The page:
Even private schools must mask up after Pritzker flip-flop
Gov. J.B. Pritzker promised to respect local school boards and private school autonomy, until too few were doing what he wanted. So he reversed himself, mandating masks for both private and public Illinois schools.
Nearly 17,000 Illinoisans told the General Assembly in May they opposed a proposal that would have given the state more authority over private schools, and lawmakers listened.
Then Gov. J.B Pritzker essentially backed those parents when he said masks and other COVID-19 protocol should be a local decision, left to local school leaders being advised by local health departments.
“Families should be involved in making decisions for their own families. And, school districts and school boards will make decisions for the schools within their districts,” Pritzker said July 17.
But that was before so many school districts were exercising their freedom to choose and making what Pritzker considered to be the wrong decision.
“Far too few school districts have chosen to follow the federal Centers for Disease Control and Prevention prescription for keeping students and staff safe,” Pritzker said during a press conference Aug. 4. “Given the CDC’s strong recommendation, I had hoped that a state mask requirement in schools wouldn’t be necessary, but it is.”
So when Illinois students return to school in a few weeks, they will be wearing masks, by order of the governor. His statewide mask mandate covers all students, staff and visitors in both private and public schools, regardless of vaccination status.
Pritzker said his new restrictions fall in line with updated guidance from the U.S. Centers for Disease Control and Prevention, released July 27. The difference is the CDC “recommends” while Pritzker “mandates.”
Pritzker’s top-down approach to governing Illinois has been the subject of criticism by state lawmakers throughout the pandemic. They claim the governor’s use of emergency powers, through 19 emergency declarations, has allowed him to sidestep input from elected representatives.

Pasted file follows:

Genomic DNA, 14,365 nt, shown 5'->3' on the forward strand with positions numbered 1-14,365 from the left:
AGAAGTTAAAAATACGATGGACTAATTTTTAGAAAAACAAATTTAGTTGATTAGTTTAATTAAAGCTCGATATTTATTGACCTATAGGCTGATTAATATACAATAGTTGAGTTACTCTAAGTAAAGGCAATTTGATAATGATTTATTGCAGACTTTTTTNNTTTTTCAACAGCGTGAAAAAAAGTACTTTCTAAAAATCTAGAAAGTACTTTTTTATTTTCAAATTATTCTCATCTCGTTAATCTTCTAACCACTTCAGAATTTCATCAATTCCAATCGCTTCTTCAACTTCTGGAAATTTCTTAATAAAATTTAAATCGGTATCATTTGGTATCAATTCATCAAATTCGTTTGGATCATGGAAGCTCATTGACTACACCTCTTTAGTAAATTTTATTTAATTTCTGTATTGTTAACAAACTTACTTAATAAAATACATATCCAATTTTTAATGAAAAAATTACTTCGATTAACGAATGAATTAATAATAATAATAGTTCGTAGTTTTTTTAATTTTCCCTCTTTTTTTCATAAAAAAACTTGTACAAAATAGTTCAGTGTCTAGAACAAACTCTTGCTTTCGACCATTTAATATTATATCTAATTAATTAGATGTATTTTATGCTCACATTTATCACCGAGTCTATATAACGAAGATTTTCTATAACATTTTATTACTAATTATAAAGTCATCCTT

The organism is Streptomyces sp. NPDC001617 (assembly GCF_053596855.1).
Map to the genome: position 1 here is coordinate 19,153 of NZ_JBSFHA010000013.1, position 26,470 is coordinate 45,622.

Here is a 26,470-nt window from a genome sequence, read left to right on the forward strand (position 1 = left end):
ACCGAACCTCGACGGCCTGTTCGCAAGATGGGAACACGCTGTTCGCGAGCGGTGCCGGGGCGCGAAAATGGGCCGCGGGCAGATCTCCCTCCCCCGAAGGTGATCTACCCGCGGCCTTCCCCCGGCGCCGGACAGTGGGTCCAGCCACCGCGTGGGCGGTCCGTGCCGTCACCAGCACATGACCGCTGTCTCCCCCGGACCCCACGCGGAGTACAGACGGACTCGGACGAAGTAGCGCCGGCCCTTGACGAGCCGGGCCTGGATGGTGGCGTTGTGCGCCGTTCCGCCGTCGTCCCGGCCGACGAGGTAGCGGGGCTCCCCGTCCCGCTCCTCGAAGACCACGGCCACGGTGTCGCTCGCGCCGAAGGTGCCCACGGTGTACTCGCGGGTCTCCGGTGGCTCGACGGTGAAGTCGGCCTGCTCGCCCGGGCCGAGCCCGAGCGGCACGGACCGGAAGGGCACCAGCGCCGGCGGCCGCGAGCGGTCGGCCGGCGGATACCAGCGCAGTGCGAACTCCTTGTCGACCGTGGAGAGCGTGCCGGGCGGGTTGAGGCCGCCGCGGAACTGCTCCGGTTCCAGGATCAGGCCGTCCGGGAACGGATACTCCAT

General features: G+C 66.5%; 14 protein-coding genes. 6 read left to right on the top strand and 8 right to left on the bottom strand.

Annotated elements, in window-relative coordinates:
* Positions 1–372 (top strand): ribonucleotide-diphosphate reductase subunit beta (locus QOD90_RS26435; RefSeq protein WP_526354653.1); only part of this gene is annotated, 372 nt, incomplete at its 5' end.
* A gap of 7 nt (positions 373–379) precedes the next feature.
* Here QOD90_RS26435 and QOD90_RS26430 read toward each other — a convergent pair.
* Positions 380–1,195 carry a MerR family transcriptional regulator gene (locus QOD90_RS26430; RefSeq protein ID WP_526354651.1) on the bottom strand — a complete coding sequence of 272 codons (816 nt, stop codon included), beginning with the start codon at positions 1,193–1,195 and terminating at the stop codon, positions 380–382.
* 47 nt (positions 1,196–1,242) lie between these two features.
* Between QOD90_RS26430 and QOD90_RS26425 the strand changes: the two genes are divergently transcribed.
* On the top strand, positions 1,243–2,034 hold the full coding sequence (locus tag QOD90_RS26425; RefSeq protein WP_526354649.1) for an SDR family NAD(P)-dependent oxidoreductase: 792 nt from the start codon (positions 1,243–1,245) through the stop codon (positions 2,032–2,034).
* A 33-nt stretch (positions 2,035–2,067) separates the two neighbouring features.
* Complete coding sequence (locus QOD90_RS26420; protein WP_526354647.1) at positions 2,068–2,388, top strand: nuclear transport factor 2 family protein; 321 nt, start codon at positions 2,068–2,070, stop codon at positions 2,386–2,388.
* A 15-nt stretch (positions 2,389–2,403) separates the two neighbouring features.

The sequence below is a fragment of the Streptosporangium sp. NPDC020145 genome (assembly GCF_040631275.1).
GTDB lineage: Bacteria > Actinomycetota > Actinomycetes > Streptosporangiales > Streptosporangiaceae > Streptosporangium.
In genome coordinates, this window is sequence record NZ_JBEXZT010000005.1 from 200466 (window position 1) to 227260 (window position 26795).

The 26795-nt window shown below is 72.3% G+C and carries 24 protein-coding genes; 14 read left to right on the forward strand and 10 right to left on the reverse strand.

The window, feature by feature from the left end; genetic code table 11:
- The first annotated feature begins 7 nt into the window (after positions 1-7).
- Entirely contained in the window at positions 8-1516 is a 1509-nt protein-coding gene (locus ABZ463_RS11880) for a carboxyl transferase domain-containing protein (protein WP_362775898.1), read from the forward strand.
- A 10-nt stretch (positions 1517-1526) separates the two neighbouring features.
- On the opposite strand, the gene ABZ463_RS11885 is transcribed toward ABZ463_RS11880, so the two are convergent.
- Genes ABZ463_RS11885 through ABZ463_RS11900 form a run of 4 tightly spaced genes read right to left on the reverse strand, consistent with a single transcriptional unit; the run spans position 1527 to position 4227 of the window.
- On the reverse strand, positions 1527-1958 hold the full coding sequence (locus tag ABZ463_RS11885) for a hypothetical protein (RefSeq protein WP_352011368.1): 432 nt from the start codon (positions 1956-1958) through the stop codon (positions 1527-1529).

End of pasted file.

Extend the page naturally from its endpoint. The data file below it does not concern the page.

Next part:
Illinois Senate Republicans introduced Senate Bill 103 in March that would have limited Pritzker ability to reissue his own emergency powers. They claimed it would give the General Assembly more of a voice during times of crisis.
“I thought that it was important for other voices, other elected officials from an equal branch of government, to be able to have the input necessary in order to help make sure we were responding as best as we possibly could,” said Senate Minority Leader Dan McConchie, R-Lake Zurich, who introduced the legislation.
“At the end of the day, if they really do believe that they are in this job to reflect their constituents, then they should embrace this.”
Rather than return power to the elected officials Illinoisans chose to represent them, the majority of lawmakers ignored the bill and allowed Pritzker to continue governing the state by mandate.
Pritzker saying one thing, then doing another is familiar. He repeatedly told voters he opposedpartisan gerrymandering and would never approve politically drawn maps, then decided it was OK and signed them into law for the next decade.
Saying those elected to lead local schools should be trusted to make decisions for local kids, then a few weeks later imposing his will across the state is another example of what a Pritzker promise is worth.